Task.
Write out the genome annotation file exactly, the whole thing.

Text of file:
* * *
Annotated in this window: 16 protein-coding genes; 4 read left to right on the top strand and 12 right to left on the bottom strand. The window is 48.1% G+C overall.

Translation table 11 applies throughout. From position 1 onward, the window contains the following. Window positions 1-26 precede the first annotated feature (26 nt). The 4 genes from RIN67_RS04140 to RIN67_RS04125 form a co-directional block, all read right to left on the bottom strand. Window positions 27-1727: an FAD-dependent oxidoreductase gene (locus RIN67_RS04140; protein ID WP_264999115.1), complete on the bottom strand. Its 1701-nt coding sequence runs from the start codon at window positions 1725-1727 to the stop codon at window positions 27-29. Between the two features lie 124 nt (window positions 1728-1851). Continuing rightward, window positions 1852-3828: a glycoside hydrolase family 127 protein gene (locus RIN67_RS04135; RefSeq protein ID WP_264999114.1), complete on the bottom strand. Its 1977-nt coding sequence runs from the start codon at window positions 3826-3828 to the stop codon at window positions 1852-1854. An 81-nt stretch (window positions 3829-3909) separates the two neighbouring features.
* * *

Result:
Annotated in this window: 16 protein-coding genes; 4 read left to right on the top strand and 12 right to left on the bottom strand. The window is 48.1% G+C overall.

Translation table 11 applies throughout. From position 1 onward, the window contains the following. Window positions 1-26 precede the first annotated feature (26 nt). The 4 genes from RIN67_RS04140 to RIN67_RS04125 form a co-directional block, all read right to left on the bottom strand. Window positions 27-1727: an FAD-dependent oxidoreductase gene (locus RIN67_RS04140; protein ID WP_264999115.1), complete on the bottom strand. Its 1701-nt coding sequence runs from the start codon at window positions 1725-1727 to the stop codon at window positions 27-29. Between the two features lie 124 nt (window positions 1728-1851). Continuing rightward, window positions 1852-3828: a glycoside hydrolase family 127 protein gene (locus RIN67_RS04135; RefSeq protein ID WP_264999114.1), complete on the bottom strand. Its 1977-nt coding sequence runs from the start codon at window positions 3826-3828 to the stop codon at window positions 1852-1854. An 81-nt stretch (window positions 3829-3909) separates the two neighbouring features.